A Fish Meandering – Part I

by on February 14, 2008

Oh wow. If you thought the road to my Chicken, Apple & Raspberry Panini was long and circuitous you’re not gonna believe what it took to work out my fish sandwich recipe! I started out looking to pay tribute to my current hometown, San Diego, but somehow made my way thousands of miles east to the Caribbean. This is going to be a two-parter – on account of it took me a second kitchen session to arrive at the right combination. Keep with me, it ends well! Want to skip ahead? Click here for the final recipe.

Baja Fish Panini – Attempt #1

  • Bread: Sourdough
  • Condiment: Lime dressing
  • Meat: Tilapia
  • Cheese: Pepper jack
  • “Goodies”: Cabbage

THE INSPIRATION: San Diego isn’t exactly what one would call a “food town”, but there’s at least one menu item we can claim with pride: fish tacos. Actually originating in Baja California, Mexico, the typical fish taco consists of a corn tortilla with breaded white fish, cabbage and a creamy dressing. Ralph Rubio, the founder of the Rubio’s Mexican fast casual restaurant chain is often credited with popularizing the fish taco north of the border and it has become a local favorite. So I wanted to use the fish taco as inspiration for a panini recipe.

THE PREPARATION: “To bread or not to bread?” As I mentioned, the fish in fish tacos is usually breaded. Outside of chicken parms, I can’t recall too many occasions where I’ve had breaded items on a sandwich, so I thought I’d better test out whether breaded fish would work well or not. In Attempt #1, I went without the breading. I brushed a tilapia steak – I went with tilapia because it’s often serving-sized, readily available and relatively inexpensive – with olive oil, seasoned with salt and pepper, and squeezed a little lime juice on top.

Now, in my previous panini recipes I’ve always pre-cooked fillings on the stove or in the oven, but it occurred to me that with fish I could actually use the panini grill in the prep phase! So onto the grill went the tilapia at 350 degrees – it took about 2 minutes and 30 seconds to get cooked through and juicy. That’s about as fast as the microwave!! But a microwave won’t give you grill marks 🙂

Next, I worked on my condiment: the fish taco sauce. I did a little research and it seems the most typical recipe for fish taco sauce calls for equal parts of sour cream and mayonnaise and some lime juice.

THE CONSTRUCTION: I whisked together the sauce and spread some onto a slice of sourdough bread. Then came about 1/2 cup of coleslaw mix (no sense in shredding my own!), the grilled tilapia, a slice of pepper jack cheese (for a little heat as well as an adhesive) and another slice of sourdough bread. I brushed some olive oil on top to make it extra crispy and flavorful.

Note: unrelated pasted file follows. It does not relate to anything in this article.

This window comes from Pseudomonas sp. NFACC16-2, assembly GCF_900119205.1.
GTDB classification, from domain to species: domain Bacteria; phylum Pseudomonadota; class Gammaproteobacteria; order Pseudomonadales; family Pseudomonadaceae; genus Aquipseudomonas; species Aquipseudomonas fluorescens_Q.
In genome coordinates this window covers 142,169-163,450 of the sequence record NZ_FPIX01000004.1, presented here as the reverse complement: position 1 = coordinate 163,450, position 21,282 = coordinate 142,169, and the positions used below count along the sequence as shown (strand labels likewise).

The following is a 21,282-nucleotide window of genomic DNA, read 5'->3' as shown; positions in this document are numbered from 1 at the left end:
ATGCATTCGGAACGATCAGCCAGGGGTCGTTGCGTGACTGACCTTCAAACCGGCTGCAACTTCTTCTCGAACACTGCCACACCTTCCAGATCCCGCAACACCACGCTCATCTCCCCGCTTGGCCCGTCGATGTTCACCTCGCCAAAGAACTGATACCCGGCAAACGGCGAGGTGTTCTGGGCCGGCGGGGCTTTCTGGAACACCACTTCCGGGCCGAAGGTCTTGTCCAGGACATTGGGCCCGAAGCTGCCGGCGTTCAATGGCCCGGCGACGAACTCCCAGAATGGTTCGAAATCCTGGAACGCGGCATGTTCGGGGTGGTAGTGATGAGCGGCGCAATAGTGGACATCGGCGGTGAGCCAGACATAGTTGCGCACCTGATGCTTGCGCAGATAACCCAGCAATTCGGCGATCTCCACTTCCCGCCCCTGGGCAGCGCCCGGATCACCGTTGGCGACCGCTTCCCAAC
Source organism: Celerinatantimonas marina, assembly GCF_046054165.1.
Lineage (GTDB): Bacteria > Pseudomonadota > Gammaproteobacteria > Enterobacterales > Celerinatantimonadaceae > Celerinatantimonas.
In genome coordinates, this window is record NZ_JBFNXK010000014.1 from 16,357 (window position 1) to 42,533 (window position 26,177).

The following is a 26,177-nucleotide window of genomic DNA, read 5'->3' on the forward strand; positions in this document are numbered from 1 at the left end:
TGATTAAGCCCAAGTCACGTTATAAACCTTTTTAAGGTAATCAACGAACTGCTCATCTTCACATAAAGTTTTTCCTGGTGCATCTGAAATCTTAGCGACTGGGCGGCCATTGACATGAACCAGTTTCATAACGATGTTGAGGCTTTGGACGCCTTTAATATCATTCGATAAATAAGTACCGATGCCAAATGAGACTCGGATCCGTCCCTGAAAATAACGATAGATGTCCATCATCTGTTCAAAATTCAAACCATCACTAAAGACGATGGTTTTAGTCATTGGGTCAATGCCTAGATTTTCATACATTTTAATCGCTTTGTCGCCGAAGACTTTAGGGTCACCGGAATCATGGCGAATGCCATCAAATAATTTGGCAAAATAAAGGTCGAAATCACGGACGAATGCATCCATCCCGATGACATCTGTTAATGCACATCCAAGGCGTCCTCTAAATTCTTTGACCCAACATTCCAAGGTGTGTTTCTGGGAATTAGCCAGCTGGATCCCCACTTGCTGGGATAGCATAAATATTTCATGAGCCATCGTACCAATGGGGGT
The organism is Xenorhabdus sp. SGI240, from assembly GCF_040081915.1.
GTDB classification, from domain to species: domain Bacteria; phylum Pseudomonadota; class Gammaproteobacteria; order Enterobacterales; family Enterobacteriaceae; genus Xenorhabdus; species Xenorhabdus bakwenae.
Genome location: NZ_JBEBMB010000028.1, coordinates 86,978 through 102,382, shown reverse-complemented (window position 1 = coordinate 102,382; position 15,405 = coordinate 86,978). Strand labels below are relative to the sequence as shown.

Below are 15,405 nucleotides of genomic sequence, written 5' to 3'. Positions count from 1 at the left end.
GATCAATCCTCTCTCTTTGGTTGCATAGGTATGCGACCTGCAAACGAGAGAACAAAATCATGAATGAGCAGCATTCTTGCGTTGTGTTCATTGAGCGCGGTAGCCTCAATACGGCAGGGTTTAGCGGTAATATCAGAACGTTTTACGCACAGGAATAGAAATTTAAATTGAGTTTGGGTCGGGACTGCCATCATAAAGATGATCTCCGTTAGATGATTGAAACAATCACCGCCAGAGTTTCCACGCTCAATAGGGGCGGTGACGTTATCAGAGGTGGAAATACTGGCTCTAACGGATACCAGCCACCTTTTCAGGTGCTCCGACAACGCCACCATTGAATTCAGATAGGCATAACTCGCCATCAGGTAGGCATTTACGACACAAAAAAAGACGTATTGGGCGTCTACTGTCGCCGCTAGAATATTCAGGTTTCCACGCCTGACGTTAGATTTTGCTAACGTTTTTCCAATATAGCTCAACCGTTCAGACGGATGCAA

I cleaned off the panini press and put the sandwich on to grill for about 5 minutes until the top was crispy and golden and the pepper jack had melted.

THE RESULTS: Only okay. It was too wet – the downside to a juicy filling like tilapia, I learned, is that the moisture can make bread a little soggy. The pepper jack featured prominently…too prominently, I tasted it more than anything else. My husband commented, “I taste pepper”, which let me know that the freshly ground black pepper I’d seasoned the fish with was also nonharmonious. This sandwich had lots of issues – I could sense I was going to be a while longer in the kitchen!

Baja Fish Panini – Attempt #2

“To bread or not to bread?” I had to ask the question again. Perhaps the moisture of the tilapia could be “contained” within a breaded shell? I decided to give it a try, dipping another piece of tilapia first in a beaten egg and then in some Japanese panko bread crumbs. I like panko crumbs because they’re crunchier than the finer bread crumbs we more often use. The texture could be great in the sandwich.

With the breading, the tilapia took a little longer to grill – closer to 6 minutes. Still not bad!

I built the sandwich again in the same manner as in Attempt #1, substituting the breaded tilapia for the grilled fish.

THE RESULTS: Well, it wasn’t nearly as wet…but it still didn’t really taste that great. It needed some punch. The pepper jack definitely provided a kick, but it needed another complementary kick – a sweet kick perhaps? The cabbage also wasn’t really working for me. Raw cabbage may bring a nice fresh, crisp texture to a fish taco, but on a grilled sandwich the now-cooked cabbage was rather bland and soft. Not exactly what I was going for!

It was now time to feed the baby again and I was out of sourdough and ideas. I resolved to think on it overnight and continue testing ideas the next day. I will make this fish panini recipe work!

See how this “fish story” ends – check out Part II.

If you liked this post, you might also enjoy:

>Ready to buy a panini press? Check out my Panini Press Buying Guide for the features to look for.

>Want more panini recipes? See my Recipe Index for a list of all recipes on Panini Happy.

>Traveling to a new city soon? Browse Panini Happy’s Great American Sandwich Guide to find the best sandwiches across the country!

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